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FAO Work planning meeting for year 1 of the USAID-funded Emerging Pandemic Threats phase 2 (EPT-2) Programme in Jordan


25 March 2016 - The first national work planning meeting for Jordan of the FAO component of the EPT-2, a programme funded by the United States Agency for International Development (USAID) was convened in Jawa/Amman on 20 March. The primary objectives, of the programme are to prevent, detect and respond to infectious diseases that have an adverse impact on health sectors (both human and animal), such as the Middle East Respiratory Syndrome caused by Corona virus (MERS-CoV) and avian influenza.

Following a technical consultation meeting on MERS Coronavirus in Rome in 21 and 22 January 2016, and the FAO regional programme launched for Near East in Cairo on 31 January 2016, this meeting was the second in a series of country-level engagements in which specific activities were planned and outlined for the period March to September 2016. In Jordan, FAO’s component of EPT-2 addresses MERS-CoV in domestic animal populations through specific disease surveillance and detection activities as well as through strengthening laboratory diagnostic capacities, and better understanding of farming systems and camel value chain. The new FAO activities, to be implemented until 2019, aims at building and strengthening basic capacity in animal health to detect early and rapidly respond to emerging disease crises threatening animal or human health. Implementation will be aligned with the Global Health Security Agenda (GHSA), an important global initiative led by over 50 countries (including the U.S. Government).

Participants at the one-day meeting contributed to the preparation of workplans to be conducted in Jordan related to surveillance in domestic livestock, value chain and production systems characterization, laboratory support, human behavioural studies, risk assessment, and risk mitigation interventions. Building on technical cooperation programme on surveillance of transboundary animal diseases in Jordan’s livestock, and national platforms such as the Central Veterinary Laboratory in Jordan, MERS-CoV surveillance capacity in the Faculty of Veterinary Medicine of the Jordan University of Science and Technology (JUST), FAO is able to operate within and strengthen existing infrastructure by mapping livestock production and agro-ecological systems and undertaking sero-surveillance of TADs, and building laboratory capacity. In this work, FAO will also work closely with PREDICT-2, another USAID funded partner under the EPT-2 Programme, to ensure a one health approach to surveillance at the interface between domestic animals and wildlife.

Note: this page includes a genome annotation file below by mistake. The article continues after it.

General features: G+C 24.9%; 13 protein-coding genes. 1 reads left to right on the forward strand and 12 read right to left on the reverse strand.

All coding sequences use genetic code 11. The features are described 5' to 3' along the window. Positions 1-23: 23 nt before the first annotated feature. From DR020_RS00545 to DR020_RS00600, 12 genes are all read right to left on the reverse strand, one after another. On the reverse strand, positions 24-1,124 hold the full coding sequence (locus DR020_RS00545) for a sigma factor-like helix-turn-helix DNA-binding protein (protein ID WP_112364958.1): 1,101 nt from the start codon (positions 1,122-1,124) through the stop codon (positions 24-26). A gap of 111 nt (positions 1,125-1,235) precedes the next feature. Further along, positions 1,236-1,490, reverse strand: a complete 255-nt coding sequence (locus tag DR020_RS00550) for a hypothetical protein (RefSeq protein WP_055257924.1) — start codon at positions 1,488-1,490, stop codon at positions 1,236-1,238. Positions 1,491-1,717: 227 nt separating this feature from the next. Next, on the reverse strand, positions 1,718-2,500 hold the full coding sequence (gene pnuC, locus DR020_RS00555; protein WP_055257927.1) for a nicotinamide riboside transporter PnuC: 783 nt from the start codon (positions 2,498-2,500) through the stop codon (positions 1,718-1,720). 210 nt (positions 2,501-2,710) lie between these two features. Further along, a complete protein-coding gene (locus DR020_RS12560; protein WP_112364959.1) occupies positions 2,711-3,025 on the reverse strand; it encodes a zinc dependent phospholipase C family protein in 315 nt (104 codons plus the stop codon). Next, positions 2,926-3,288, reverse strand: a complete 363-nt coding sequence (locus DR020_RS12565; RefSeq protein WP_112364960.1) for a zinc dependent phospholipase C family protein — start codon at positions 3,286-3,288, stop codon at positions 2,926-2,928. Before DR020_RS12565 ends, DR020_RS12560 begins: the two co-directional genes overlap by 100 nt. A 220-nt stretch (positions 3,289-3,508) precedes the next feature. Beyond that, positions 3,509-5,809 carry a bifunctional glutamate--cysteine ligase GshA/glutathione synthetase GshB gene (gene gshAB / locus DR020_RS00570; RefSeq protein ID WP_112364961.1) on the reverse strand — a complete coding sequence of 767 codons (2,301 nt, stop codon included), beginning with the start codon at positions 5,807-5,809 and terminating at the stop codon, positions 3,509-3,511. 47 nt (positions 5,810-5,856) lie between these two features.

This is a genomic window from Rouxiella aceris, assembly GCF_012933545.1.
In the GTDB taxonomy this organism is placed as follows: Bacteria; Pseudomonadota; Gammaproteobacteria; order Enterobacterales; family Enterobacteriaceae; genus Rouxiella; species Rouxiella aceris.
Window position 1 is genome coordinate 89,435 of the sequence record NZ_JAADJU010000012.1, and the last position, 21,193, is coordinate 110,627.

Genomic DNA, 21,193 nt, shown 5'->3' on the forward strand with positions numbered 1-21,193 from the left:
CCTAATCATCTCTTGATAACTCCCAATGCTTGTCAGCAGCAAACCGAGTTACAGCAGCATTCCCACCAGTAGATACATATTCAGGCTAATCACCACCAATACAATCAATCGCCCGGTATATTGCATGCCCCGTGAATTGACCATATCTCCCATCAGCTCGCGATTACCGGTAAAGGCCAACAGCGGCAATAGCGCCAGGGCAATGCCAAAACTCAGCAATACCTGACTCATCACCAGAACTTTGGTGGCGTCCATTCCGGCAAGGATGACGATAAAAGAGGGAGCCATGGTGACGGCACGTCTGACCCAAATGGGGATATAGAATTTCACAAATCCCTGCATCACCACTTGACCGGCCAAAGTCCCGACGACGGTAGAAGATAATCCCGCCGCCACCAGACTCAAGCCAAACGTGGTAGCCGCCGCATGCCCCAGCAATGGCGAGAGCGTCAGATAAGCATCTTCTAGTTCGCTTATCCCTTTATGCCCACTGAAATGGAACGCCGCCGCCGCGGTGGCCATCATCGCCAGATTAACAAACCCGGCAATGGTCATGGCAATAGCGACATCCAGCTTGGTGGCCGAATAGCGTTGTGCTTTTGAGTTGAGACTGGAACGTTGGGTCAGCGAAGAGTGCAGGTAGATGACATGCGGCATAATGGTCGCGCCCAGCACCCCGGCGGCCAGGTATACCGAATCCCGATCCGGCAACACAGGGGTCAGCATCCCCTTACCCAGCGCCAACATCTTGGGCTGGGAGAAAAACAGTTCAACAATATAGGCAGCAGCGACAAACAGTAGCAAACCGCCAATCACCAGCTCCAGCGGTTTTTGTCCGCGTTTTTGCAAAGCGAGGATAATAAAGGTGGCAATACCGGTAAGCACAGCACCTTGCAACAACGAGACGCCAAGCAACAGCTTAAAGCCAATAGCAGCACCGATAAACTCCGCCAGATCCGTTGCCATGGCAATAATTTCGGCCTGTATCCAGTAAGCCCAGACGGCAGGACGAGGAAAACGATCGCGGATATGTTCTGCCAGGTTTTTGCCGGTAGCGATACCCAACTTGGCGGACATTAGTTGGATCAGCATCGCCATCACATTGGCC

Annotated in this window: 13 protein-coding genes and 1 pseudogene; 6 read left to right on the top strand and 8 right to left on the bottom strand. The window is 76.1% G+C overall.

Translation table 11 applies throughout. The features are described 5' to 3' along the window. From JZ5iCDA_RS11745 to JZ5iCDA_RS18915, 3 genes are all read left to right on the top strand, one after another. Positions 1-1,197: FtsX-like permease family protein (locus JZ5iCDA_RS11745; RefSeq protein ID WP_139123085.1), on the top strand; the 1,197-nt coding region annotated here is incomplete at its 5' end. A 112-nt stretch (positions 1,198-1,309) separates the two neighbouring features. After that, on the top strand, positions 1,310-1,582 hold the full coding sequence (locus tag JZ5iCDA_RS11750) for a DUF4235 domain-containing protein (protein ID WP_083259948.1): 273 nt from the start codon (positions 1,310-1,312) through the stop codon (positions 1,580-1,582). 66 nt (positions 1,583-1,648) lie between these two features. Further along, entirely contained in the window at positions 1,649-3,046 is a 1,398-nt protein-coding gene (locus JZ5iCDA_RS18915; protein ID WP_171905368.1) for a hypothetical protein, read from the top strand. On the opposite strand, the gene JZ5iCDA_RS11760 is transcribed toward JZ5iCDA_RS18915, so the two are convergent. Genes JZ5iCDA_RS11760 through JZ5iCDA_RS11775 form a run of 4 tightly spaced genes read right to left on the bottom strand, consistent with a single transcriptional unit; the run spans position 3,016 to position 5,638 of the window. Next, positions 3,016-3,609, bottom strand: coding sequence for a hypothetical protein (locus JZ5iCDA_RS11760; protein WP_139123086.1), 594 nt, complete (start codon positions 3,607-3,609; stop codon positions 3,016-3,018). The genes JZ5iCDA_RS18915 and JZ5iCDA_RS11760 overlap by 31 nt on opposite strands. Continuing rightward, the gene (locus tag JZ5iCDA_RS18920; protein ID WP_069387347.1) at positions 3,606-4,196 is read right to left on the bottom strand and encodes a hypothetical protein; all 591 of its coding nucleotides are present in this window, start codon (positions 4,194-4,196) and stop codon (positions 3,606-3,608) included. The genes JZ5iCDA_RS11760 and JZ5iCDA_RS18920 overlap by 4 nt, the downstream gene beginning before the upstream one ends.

Monther Al-Refai, Assistant to the Undersecretary, Ministry of Agriculture of Jordan, explained: “Our country is the first in 2012 to report MERS-CoV in human patients in the region. Jordan has a history of working with national and international partners in addressing zoonosis. We welcome FAO’s work in strengthening this capacity, and the Department of Veterinary Services fully supports the implementation of this programme as it contributes to the good health of Jordanians and their livestock”. Jordan has about 11 000 camels most of which are identified by ear tags. Pilot sera testing of 11 camels for MERS-CoV neutralising antibodies undertaken in 2013 revealed that all camels were positive. This body of knowledge means that the planned activities will expand the surveys and will center primarily on gaining a more detailed understanding of the transmission dynamics of MERS-CoV in camels and other livestock populations.

The meeting was attended by members of the Department of Veterinary Services, the Department of Animal Production, EPT-2 partners (Jordan University of Science and Technology and Ministry of Health). Also in attendance were FAO staff from the country office, Regional Office for the Near East and North Africa, and Headquarters. The presence of participants from academia, public and animal health sectors from these organizations was pivotal to the success of this meeting. Central to the planning process was identifying collaborating partners for each activity – this ensured that a participatory approach is built into the programme at every step. Ehab Abubasha, Dean of the Faculty of Veterinary Medicine at JUST, said “We are pleased to be involved in the planning and implementation of FAO’s activities in Jordan under the EPT-2 program. Cooperation is key to the success of an important programme like this one, and JUST can provide technical expertise to many of the EPT-2 activities”.

Nasredin HagElamin, FAO Representative in Jordan, said “This meeting heralds the beginning of the establishment of country ECTAD in Jordan to address emerging infectious diseases in the country and beyond”.

Markos Tibbo, FAO Regional Livestock Officer, said “The success of this meeting could not have been achieved without the active participation of everyone involved, from the county level to headquarters, and from public health, and livestock sectors. These diseases emerge at the animal-human interface, and to understand them, we must apply a One Health approach”.

 

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